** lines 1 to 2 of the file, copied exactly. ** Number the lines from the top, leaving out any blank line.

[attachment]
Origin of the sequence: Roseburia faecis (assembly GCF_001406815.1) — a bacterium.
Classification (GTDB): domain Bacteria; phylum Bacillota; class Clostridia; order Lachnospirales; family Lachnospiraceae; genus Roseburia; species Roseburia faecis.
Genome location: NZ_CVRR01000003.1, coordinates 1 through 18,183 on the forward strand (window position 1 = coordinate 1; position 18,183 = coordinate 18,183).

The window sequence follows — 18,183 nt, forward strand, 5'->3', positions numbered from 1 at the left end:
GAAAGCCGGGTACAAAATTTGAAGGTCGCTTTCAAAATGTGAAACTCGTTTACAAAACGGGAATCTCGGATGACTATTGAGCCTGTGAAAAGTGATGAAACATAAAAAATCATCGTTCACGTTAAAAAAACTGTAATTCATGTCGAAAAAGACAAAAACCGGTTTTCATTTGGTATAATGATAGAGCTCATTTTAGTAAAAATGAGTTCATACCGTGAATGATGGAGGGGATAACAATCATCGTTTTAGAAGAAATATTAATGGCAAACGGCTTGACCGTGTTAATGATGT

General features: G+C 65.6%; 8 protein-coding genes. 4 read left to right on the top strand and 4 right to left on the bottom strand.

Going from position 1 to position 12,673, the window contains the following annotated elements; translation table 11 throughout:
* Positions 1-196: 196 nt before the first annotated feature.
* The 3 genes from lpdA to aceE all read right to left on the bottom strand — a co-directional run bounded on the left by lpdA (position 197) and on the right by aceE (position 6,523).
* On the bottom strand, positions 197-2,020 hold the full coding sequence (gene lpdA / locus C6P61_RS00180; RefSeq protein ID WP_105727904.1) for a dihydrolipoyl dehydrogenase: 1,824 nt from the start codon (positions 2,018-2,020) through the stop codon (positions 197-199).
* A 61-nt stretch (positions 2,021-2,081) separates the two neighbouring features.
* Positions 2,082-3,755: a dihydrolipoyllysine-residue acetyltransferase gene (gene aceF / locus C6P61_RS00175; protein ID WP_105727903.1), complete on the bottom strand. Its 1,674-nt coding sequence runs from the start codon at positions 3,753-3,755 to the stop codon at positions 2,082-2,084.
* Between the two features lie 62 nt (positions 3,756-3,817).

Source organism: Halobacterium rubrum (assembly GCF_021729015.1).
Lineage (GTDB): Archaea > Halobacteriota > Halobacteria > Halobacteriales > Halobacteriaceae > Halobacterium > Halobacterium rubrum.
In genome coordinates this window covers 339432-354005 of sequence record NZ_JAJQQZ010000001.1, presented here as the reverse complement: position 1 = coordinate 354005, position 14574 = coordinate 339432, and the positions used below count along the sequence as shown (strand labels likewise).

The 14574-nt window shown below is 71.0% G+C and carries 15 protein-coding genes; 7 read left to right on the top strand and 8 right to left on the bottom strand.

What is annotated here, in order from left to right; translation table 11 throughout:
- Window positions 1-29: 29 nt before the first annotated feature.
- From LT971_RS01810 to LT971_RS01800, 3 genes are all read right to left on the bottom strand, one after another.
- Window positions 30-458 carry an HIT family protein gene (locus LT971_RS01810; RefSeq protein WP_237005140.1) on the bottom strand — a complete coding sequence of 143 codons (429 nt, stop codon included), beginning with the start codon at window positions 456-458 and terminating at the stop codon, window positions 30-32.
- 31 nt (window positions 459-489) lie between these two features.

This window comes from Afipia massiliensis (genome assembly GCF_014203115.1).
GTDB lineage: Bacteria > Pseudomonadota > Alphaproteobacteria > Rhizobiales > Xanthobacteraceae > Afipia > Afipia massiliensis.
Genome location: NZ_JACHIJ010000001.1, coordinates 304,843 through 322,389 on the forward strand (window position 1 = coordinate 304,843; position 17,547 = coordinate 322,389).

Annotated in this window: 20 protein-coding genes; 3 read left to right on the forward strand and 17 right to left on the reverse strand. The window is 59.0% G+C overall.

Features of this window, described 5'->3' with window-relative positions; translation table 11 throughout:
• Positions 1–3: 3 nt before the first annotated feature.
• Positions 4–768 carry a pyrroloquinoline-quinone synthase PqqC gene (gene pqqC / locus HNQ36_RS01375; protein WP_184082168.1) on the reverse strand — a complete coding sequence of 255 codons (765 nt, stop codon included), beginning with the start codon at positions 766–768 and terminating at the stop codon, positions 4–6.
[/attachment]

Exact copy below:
Origin of the sequence: Roseburia faecis (assembly GCF_001406815.1) — a bacterium.
Classification (GTDB): domain Bacteria; phylum Bacillota; class Clostridia; order Lachnospirales; family Lachnospiraceae; genus Roseburia; species Roseburia faecis.